Rejected for a bank loan? Here’s how to move forward

When it comes to acquiring finance to launch a small business or cover expansion costs, a bank loan has traditionally been a popular option. But they aren’t always easy to obtain.

Recent research suggests that Australia’s small businesses would borrow as much as $80 billion over the next 12 months - if they could get the funding approved.

Instead, many small businesses are being turned down for a bank loan because they’re unable to satisfy the bank that they’re a worthwhile risk.

The problem is that banks usually want collateral against the loan, such as a family home. This isn’t feasible for the growing number of online business owners, who may not own real estate to offset the loan.
Ian Boyd, Financial Industry Director at Xero Australia says: “Small businesses are the engine room of the Australian economy, and most have clear aspirations for growth; however, the fact is that access to capital continues to be an issue for many.”

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Moving past rejection

Being rejected for a loan by a bank isn’t the end of the world – and is something many small business owners have faced.

Sarah Cichy quit her job in PR to launch her own boutique PR agency, Piccolo PR four and a half years ago. She was rejected for a bank loan, forcing her to take a more sustainable approach to growing her business.

“Whilst I had a strong business plan, I had little capital. I told the bank that the credit was to launch a new business, however, in hindsight it probably wasn’t the best idea as it’s difficult for a startup to get funding.

Cichy also admits she had poor management of records. “My administration was unfavourable as I had insufficient collateral and poor track records of my finance history. I also had a mortgage and cash flow was inconsistent. I was considered a risk.”

Being rejected forced Cichy to prioritise her business expenses to get started, but only made her more determined to succeed.

Things to consider when applying for a loan:

Credit history – You will need a good credit history. Even businesses that pay their bills on time can be rejected for a business loan if the business owner has poor credit history.

Keep careful documents – Proving cash flow and business plans to the banks is paramount, so it’s important to have your finances organised from the outset.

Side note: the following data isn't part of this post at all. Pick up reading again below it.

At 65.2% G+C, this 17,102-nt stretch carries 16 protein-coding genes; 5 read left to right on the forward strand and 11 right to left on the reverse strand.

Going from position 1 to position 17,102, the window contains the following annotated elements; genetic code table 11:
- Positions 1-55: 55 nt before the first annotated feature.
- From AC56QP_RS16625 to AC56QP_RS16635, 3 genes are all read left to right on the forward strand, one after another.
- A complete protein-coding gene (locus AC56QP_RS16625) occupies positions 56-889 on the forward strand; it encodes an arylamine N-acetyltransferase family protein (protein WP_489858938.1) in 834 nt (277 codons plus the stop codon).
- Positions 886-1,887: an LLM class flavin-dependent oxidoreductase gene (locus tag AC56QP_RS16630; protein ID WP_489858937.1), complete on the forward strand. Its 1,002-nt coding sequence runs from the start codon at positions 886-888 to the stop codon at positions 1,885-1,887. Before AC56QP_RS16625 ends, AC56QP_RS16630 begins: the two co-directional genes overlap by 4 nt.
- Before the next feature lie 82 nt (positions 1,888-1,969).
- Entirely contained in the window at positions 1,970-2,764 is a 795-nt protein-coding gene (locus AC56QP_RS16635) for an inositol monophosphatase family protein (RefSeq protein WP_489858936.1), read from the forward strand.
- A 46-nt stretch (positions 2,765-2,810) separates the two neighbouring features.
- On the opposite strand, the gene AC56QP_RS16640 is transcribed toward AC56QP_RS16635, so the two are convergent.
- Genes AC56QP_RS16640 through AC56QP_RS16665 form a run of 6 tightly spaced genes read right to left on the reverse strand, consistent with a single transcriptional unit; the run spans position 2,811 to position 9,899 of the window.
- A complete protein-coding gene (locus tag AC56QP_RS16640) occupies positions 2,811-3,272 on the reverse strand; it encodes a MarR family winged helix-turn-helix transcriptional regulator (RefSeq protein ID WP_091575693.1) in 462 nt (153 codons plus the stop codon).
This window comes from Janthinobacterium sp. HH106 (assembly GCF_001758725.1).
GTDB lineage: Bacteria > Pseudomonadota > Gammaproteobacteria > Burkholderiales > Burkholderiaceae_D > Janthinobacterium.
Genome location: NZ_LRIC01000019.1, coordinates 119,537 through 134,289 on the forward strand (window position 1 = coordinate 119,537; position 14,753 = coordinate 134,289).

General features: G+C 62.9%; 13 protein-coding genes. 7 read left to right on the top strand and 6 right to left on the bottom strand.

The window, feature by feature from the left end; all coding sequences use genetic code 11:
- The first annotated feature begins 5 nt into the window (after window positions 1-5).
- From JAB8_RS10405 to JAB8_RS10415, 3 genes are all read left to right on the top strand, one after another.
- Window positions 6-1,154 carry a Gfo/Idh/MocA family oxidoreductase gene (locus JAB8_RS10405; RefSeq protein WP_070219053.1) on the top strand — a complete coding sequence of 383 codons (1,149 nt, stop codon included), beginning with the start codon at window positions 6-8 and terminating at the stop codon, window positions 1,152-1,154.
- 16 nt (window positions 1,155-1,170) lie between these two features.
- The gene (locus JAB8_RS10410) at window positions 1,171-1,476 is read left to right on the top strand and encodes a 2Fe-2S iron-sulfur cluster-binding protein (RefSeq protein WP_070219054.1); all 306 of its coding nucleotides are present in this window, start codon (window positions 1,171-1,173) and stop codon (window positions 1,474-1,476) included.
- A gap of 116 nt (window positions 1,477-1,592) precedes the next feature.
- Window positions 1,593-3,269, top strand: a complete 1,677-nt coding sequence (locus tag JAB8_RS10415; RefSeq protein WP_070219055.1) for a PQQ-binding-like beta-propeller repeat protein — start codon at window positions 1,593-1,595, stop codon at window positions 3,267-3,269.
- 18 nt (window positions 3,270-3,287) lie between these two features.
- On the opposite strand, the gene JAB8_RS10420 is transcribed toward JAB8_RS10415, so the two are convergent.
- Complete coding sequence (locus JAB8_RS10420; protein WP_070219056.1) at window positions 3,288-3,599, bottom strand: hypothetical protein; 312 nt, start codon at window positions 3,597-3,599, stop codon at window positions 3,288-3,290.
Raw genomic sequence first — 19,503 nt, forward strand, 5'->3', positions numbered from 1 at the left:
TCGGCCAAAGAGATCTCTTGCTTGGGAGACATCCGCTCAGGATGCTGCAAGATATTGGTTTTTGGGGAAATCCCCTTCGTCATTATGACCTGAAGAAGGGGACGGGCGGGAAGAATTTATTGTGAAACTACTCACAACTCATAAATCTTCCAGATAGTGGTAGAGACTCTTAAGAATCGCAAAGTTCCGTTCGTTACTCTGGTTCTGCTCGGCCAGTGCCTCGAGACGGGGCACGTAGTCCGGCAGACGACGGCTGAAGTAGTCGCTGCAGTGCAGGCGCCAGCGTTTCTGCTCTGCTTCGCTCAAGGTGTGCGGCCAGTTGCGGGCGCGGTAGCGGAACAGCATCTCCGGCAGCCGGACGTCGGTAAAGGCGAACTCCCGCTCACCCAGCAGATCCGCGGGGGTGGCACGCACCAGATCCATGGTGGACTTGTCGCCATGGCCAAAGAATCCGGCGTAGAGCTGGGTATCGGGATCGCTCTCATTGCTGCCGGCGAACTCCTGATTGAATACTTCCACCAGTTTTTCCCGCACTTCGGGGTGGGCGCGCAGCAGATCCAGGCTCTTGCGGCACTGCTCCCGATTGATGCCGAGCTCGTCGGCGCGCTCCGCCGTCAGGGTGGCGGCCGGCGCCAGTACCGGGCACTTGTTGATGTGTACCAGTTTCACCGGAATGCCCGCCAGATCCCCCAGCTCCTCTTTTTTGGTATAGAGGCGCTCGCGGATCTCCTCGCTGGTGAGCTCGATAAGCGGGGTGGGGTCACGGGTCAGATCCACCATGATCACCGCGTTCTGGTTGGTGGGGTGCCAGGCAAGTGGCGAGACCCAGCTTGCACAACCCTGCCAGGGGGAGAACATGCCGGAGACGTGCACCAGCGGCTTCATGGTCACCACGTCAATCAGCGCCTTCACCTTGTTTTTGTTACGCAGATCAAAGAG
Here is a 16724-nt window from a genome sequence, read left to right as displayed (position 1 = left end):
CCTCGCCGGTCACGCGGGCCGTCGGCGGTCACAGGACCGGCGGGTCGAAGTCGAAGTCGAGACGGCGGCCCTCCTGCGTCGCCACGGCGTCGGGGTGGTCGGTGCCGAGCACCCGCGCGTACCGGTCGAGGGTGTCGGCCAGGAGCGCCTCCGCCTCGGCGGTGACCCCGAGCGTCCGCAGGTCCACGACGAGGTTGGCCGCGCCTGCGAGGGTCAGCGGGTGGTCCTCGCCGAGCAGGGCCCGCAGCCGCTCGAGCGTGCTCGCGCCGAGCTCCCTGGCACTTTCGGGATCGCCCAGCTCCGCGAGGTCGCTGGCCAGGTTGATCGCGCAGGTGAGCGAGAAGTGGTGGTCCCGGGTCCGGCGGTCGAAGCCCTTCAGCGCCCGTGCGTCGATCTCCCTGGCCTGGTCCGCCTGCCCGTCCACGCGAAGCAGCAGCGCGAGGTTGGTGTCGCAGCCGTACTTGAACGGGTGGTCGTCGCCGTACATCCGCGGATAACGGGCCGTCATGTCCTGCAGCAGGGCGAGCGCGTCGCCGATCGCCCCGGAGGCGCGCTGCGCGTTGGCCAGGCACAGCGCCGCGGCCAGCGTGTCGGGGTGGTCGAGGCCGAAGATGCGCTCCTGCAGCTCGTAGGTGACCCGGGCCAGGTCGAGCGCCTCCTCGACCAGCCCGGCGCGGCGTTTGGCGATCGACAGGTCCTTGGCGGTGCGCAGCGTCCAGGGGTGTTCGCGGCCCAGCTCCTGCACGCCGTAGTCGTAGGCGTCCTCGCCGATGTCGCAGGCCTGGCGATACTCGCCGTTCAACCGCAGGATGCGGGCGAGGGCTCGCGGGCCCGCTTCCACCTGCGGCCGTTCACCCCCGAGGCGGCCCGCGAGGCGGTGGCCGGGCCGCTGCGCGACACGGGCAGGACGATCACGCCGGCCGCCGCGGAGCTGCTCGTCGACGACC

You’ll need collateral – Don’t be tempted to attach a higher value to potential collateral than the bank is willing to accept. This is a common mistake and can be a sign that applications don’t have enough resources to secure a loan for the desired amount.

Have a track record – New businesses with no past financial history or credentials can face significant hurdles.

High debt levels – If you already have ongoing debt obligations, it can indicate issues handling money, which can raise a red flag.

It’s important to understand the reason for the knock-back, says The Bank Doctor Neil Slonim.

“The best thing you can do is probe find out the reason for the original rejection. Be open with the bank and don’t take any feedback personally. This will give you a better idea of what you need to do to get an approval,” Slonim says.

Don’t forget that being rejected for a loan by a bank isn’t the end of the world – and is something many small business owners have faced

The founder of Australia’s first online beauty store, Adore Beauty admits the banks wouldn’t approve her loan application. So, Kate Morris borrowed $12,000 and bootstrapped the website build. That was 15 years ago; today the Melburnian has gone on to be named a Telstra Young Businesswoman of the Year (Victoria) and has a thriving online store selling more than 8,000 products.

Morris advises other small business owners to believe in what you’re doing and push forward despite rejections. “Try to fish for more information to understand why they’re saying no. Usually its timing, branding, nerves or perhaps they’ve got a manager standing in their way. The key is listening.”

Disclaimer: This article is not intended to provide individual financial advice, and is general in nature. Please see a financial advisor for specific advice about your individual situation.

Actionable steps

A bank load doesn’t have to spell the end of your business aspirations. Here’s what you can do next:

Feedback: Ask your bank for feedback and try and understand exactly why you’ve been knocked back.

Rework: There could be an opportunity to re-work your application to include additional detail such as a business plan or financial forecasts.

Seek advice: If you have a business mentor, turn to them and ask for advice on where you could seek funding given the banks have knocked you back.

Alternatives: There are plenty of alternative lenders entering the market, so take a look at alternatives. Be sure to read the fine print – some interest rates are far higher than the banks.

This advice is of a general nature and must not be relied on in place of professional advice. Please speak to your finance professional.

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